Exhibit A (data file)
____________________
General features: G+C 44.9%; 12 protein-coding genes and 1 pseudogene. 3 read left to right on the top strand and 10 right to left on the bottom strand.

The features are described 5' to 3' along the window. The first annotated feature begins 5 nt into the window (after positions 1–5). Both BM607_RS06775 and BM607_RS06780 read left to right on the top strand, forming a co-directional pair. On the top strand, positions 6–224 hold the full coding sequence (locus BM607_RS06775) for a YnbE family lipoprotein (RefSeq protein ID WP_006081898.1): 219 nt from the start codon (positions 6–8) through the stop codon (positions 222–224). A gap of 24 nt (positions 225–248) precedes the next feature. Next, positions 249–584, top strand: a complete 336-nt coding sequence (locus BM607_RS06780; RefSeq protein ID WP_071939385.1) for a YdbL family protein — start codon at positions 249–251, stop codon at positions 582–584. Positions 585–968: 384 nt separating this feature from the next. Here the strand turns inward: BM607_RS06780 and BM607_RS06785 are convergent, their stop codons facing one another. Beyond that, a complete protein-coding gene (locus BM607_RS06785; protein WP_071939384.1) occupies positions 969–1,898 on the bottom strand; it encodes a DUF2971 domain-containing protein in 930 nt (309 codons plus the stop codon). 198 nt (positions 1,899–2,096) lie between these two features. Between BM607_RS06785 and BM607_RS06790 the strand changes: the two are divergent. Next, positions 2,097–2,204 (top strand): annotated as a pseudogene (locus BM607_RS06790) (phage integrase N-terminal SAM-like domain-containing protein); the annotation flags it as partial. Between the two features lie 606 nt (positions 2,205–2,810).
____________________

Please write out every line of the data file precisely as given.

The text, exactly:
General features: G+C 44.9%; 12 protein-coding genes and 1 pseudogene. 3 read left to right on the top strand and 10 right to left on the bottom strand.

The features are described 5' to 3' along the window. The first annotated feature begins 5 nt into the window (after positions 1–5). Both BM607_RS06775 and BM607_RS06780 read left to right on the top strand, forming a co-directional pair. On the top strand, positions 6–224 hold the full coding sequence (locus BM607_RS06775) for a YnbE family lipoprotein (RefSeq protein ID WP_006081898.1): 219 nt from the start codon (positions 6–8) through the stop codon (positions 222–224). A gap of 24 nt (positions 225–248) precedes the next feature. Next, positions 249–584, top strand: a complete 336-nt coding sequence (locus BM607_RS06780; RefSeq protein ID WP_071939385.1) for a YdbL family protein — start codon at positions 249–251, stop codon at positions 582–584. Positions 585–968: 384 nt separating this feature from the next. Here the strand turns inward: BM607_RS06780 and BM607_RS06785 are convergent, their stop codons facing one another. Beyond that, a complete protein-coding gene (locus BM607_RS06785; protein WP_071939384.1) occupies positions 969–1,898 on the bottom strand; it encodes a DUF2971 domain-containing protein in 930 nt (309 codons plus the stop codon). 198 nt (positions 1,899–2,096) lie between these two features. Between BM607_RS06785 and BM607_RS06790 the strand changes: the two are divergent. Next, positions 2,097–2,204 (top strand): annotated as a pseudogene (locus BM607_RS06790) (phage integrase N-terminal SAM-like domain-containing protein); the annotation flags it as partial. Between the two features lie 606 nt (positions 2,205–2,810).